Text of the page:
The Herd has 528 rushing yards in two runaways, the first time Marshall has scored 50 points in back-to-back games in the same season since it was in a final season as a Division I-AA program – in the NCAA first round (Delaware 59-14) and quarterfinals (Furman 54-0) in 1996.

“I’ve said from Day 1 we may not have the stats we had last year, but we have a better offense,” Holliday said. “We had a lot of stats last year, but right now we’re a more balanced offense and we’re a better offense than a year ago, because we can run the ball when we want to, and still have the ability to throw it extremely well.

“So, being a more balanced offense and being able to do both – we’re still going to take what the defense gives us; we did that at times (Saturday). We probably also forced some runs in there when we should have been throwing it, but we were pretty successful getting that done.

Butler said the running back competition among senior Essray Taliaferro and fellow sophomores Remi Watson and Kevin Grooms – he didn’t play against G-W as he continues to bounce back from an ankle injury – only makes thing better.

He also praised the Herd’s veteran offensive line and new running backs coach, former Georgia star Thomas Brown.

“He gets the toughness out of you,” Butler said of Brown. “He makes you play hard. Every snap you must play hard. I’ve never had a coach like him at that position. He really coaches it hard.

“Last year, when we used to come up during contact we used to be the nail, not the hammer. He took that out of us. So, when we see the contact, we accelerate now. He always tells us to accelerate on contact. I don’t slow down on contact.”

Not much has slowed Butler this season. On his 9-yard score, he burst past chasing defenders and dived to the corner of the end zone, later remarking: “I should win those runs to the pylon.”

On his 46-yarder, Butler got an open-field, downfield block from tackle Gage Niemeyer. Butler said he didn’t see his teammate’s assistance on the play.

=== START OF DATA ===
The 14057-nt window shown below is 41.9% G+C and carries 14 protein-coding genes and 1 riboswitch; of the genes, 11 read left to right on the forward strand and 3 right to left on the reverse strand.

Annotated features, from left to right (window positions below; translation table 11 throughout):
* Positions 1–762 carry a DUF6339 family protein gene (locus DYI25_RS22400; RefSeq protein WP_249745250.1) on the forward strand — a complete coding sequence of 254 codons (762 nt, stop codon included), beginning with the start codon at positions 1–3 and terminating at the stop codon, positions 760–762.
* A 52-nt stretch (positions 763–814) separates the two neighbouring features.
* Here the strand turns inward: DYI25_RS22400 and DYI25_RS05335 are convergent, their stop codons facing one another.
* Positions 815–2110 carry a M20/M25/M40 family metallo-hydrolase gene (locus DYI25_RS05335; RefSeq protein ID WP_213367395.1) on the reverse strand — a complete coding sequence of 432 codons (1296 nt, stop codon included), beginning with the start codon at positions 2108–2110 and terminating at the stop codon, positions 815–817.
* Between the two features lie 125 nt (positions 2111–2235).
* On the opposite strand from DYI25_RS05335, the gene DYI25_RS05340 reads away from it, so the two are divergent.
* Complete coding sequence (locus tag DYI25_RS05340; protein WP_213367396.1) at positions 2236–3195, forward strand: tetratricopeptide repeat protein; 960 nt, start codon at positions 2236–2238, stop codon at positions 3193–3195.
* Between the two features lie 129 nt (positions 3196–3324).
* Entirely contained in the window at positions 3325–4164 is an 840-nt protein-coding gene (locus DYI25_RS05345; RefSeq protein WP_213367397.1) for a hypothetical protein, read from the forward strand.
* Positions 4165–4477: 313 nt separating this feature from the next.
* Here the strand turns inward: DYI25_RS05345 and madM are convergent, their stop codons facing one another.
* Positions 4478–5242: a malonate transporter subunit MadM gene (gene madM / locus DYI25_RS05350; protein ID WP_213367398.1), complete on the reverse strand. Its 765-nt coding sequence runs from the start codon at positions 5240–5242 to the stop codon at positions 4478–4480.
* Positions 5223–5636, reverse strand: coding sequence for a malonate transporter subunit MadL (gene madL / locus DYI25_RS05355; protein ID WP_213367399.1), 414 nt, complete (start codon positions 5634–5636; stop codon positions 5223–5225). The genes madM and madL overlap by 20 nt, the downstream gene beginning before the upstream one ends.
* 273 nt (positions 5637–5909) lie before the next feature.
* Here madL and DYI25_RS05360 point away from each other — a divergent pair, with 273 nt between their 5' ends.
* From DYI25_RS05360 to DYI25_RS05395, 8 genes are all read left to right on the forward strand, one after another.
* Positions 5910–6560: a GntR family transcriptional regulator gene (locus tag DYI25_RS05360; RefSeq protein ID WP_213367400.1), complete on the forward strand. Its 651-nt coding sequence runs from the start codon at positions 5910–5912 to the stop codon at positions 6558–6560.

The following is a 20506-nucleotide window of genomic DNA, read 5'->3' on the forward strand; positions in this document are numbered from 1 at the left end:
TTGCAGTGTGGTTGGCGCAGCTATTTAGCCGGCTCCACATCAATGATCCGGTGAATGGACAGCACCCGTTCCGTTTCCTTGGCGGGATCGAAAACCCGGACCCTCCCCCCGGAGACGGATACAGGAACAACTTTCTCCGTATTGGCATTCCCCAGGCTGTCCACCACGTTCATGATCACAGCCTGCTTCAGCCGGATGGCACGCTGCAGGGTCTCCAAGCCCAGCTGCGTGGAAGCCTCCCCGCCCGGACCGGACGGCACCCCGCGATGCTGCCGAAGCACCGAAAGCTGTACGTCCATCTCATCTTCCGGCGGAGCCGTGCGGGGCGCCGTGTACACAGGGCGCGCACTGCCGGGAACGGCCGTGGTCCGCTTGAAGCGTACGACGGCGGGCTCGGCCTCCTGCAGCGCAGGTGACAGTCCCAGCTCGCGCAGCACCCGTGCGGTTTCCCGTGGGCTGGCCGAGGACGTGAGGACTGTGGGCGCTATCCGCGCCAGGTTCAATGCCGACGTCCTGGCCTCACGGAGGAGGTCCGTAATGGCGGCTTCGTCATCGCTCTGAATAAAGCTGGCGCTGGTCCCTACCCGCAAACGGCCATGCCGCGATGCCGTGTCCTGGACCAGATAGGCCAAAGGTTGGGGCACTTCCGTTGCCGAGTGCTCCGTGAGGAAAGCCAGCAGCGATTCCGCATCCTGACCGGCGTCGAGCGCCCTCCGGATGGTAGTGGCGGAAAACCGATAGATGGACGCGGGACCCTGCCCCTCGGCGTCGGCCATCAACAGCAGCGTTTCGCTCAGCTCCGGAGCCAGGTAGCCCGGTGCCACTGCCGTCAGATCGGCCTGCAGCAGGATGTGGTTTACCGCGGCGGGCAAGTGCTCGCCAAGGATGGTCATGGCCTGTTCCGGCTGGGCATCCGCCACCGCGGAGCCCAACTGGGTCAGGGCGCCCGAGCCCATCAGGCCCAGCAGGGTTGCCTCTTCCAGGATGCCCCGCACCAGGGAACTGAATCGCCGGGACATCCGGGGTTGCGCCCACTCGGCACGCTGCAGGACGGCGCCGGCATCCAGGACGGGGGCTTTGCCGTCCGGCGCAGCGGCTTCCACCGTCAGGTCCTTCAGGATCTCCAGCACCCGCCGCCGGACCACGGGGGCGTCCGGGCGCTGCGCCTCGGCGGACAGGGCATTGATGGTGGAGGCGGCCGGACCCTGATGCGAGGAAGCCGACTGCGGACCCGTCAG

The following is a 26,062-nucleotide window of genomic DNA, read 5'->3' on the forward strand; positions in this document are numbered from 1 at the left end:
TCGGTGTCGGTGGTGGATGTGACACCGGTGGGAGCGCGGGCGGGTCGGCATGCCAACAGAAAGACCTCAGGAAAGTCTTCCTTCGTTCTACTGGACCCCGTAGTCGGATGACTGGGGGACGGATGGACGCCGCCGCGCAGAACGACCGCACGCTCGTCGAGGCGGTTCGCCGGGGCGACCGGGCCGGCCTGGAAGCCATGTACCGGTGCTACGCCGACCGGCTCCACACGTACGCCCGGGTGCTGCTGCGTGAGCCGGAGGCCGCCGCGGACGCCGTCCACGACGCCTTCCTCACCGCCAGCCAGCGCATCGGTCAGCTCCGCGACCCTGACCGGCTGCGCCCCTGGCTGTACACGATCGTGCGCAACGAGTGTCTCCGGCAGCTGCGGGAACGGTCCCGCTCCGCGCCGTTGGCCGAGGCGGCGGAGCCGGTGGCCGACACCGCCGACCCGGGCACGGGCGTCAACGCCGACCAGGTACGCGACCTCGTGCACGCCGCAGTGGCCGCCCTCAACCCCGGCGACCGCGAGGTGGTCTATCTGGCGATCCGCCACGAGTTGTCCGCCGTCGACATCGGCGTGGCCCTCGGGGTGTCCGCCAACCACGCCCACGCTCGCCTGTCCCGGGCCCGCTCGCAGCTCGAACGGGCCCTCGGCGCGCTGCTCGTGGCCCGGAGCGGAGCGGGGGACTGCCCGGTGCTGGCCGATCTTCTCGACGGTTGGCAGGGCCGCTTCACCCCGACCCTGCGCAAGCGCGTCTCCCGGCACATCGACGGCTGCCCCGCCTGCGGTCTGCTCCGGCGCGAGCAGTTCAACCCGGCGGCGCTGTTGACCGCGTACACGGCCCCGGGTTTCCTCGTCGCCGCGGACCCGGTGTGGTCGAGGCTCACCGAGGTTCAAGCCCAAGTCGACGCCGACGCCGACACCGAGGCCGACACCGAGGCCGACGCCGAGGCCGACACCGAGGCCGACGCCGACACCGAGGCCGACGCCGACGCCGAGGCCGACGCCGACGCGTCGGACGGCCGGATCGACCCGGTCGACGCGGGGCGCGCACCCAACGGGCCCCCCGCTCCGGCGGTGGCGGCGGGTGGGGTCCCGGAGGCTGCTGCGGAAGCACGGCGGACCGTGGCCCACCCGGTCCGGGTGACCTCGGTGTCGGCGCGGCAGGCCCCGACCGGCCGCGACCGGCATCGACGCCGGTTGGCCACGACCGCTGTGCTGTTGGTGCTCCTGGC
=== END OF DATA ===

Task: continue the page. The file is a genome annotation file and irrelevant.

“I didn’t see it,” he said. “I’ll see it on the film.”

Gee, even the guy himself wanted to see that Butler film.

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Butler wasn’t alone in playing the numbers game for the Herd offense in Saturday’s win.

Cato passed for 230 yards, moving the junior from Miami to 6,743 career yards and into sixth place on the Herd list. He passed Carl Fodor’s 6,655 yards (1982-85).

Cato also climbed on the MU career total offense list. With 236 yards in the game, he moved to 6,871 and fifth all-time. He passed Bernard Morris (6,705, 2004-07) and John Gregory (6,720, 1986-89). Cato needs 188 yards to pass Todd Donnan (7,057 from 1991-94) for No. 4.

Slot receiver Tommy Shuler – Cato’s high school and college teammate – also continued to climb on Marshall career charts.

Shuler had five catches for 85 yards. He reached the top 25 in receiving yards, at 1,412, passing Ray Crisp (1,364 from 1975-78) and James Williams (1,403 in 1998-99). Shuler is within 52 yards of No. 24 Tim Lewis (1,419, 1982-85), No. 23 Will Brown (1,444, 1990-93) and No. 22 Ricardo Clark (1,464, 1988-91).

The junior from Miami has 138 career catches – one behind Troy Brown for No. 15, four behind no. 14 LaVorn Colclough, five behind Denero Marriott (1999-2002) and nine behind tight end Sean Doctor (1987-88).